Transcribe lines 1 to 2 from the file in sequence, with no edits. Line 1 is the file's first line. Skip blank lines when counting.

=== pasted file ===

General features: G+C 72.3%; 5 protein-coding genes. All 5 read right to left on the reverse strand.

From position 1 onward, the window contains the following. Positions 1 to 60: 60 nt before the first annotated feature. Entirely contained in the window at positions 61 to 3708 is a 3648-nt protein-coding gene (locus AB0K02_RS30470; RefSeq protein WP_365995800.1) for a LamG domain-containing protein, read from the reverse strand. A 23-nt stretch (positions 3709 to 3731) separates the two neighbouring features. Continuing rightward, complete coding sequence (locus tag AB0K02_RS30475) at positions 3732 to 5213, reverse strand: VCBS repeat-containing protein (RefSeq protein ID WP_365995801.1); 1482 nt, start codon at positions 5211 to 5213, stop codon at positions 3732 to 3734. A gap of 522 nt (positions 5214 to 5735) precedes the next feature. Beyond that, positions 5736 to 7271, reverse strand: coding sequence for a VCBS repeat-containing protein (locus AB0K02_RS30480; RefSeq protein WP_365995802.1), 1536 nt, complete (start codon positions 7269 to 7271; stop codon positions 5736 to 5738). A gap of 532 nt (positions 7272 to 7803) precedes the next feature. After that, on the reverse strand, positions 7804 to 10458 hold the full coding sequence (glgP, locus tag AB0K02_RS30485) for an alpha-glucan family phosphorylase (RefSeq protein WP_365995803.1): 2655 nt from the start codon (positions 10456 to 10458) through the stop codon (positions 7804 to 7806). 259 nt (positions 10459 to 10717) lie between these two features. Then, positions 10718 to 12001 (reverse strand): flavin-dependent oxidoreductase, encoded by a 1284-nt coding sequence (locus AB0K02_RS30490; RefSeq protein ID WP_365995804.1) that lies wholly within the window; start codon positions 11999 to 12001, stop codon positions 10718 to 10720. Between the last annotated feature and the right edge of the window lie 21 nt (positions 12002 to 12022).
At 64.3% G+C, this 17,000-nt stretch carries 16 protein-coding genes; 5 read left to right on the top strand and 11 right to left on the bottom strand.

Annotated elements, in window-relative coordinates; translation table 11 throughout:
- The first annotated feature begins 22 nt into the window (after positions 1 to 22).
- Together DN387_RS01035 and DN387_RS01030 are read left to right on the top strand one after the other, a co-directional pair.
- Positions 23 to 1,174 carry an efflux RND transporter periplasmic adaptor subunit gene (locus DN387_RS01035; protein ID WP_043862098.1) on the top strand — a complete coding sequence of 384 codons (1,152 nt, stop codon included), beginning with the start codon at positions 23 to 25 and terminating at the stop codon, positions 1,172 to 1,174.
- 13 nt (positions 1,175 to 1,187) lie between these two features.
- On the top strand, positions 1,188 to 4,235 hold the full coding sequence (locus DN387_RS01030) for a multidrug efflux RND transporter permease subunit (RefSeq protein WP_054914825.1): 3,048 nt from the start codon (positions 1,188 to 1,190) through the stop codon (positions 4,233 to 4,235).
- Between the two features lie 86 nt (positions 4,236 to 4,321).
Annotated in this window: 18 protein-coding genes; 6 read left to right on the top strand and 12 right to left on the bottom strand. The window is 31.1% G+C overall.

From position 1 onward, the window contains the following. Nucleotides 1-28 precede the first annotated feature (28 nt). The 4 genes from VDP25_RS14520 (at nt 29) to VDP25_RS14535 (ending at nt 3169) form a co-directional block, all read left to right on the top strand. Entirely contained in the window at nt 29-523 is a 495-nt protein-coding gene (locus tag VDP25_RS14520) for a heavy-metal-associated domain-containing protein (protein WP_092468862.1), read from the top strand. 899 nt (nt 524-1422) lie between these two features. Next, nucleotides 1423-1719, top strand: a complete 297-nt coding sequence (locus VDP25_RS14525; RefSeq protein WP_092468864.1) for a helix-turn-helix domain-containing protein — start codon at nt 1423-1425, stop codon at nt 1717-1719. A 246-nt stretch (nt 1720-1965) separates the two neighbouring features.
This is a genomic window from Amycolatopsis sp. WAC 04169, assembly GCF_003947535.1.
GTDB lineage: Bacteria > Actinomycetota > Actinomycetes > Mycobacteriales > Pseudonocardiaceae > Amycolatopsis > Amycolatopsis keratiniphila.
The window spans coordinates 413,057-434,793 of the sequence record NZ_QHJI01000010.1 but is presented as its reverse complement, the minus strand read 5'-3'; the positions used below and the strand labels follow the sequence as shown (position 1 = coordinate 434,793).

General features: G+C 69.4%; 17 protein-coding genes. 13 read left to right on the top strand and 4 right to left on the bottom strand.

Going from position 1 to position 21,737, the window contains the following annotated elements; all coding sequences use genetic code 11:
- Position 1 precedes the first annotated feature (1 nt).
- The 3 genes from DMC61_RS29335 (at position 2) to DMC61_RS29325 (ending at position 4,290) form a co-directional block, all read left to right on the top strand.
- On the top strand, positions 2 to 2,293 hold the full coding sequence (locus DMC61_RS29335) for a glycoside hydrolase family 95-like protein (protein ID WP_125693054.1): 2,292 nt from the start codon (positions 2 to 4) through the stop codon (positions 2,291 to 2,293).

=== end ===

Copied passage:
General features: G+C 72.3%; 5 protein-coding genes. All 5 read right to left on the reverse strand.

From position 1 onward, the window contains the following. Positions 1 to 60: 60 nt before the first annotated feature. Entirely contained in the window at positions 61 to 3708 is a 3648-nt protein-coding gene (locus AB0K02_RS30470; RefSeq protein WP_365995800.1) for a LamG domain-containing protein, read from the reverse strand. A 23-nt stretch (positions 3709 to 3731) separates the two neighbouring features. Continuing rightward, complete coding sequence (locus tag AB0K02_RS30475) at positions 3732 to 5213, reverse strand: VCBS repeat-containing protein (RefSeq protein ID WP_365995801.1); 1482 nt, start codon at positions 5211 to 5213, stop codon at positions 3732 to 3734. A gap of 522 nt (positions 5214 to 5735) precedes the next feature. Beyond that, positions 5736 to 7271, reverse strand: coding sequence for a VCBS repeat-containing protein (locus AB0K02_RS30480; RefSeq protein WP_365995802.1), 1536 nt, complete (start codon positions 7269 to 7271; stop codon positions 5736 to 5738). A gap of 532 nt (positions 7272 to 7803) precedes the next feature. After that, on the reverse strand, positions 7804 to 10458 hold the full coding sequence (glgP, locus tag AB0K02_RS30485) for an alpha-glucan family phosphorylase (RefSeq protein WP_365995803.1): 2655 nt from the start codon (positions 10456 to 10458) through the stop codon (positions 7804 to 7806). 259 nt (positions 10459 to 10717) lie between these two features. Then, positions 10718 to 12001 (reverse strand): flavin-dependent oxidoreductase, encoded by a 1284-nt coding sequence (locus AB0K02_RS30490; RefSeq protein ID WP_365995804.1) that lies wholly within the window; start codon positions 11999 to 12001, stop codon positions 10718 to 10720. Between the last annotated feature and the right edge of the window lie 21 nt (positions 12002 to 12022).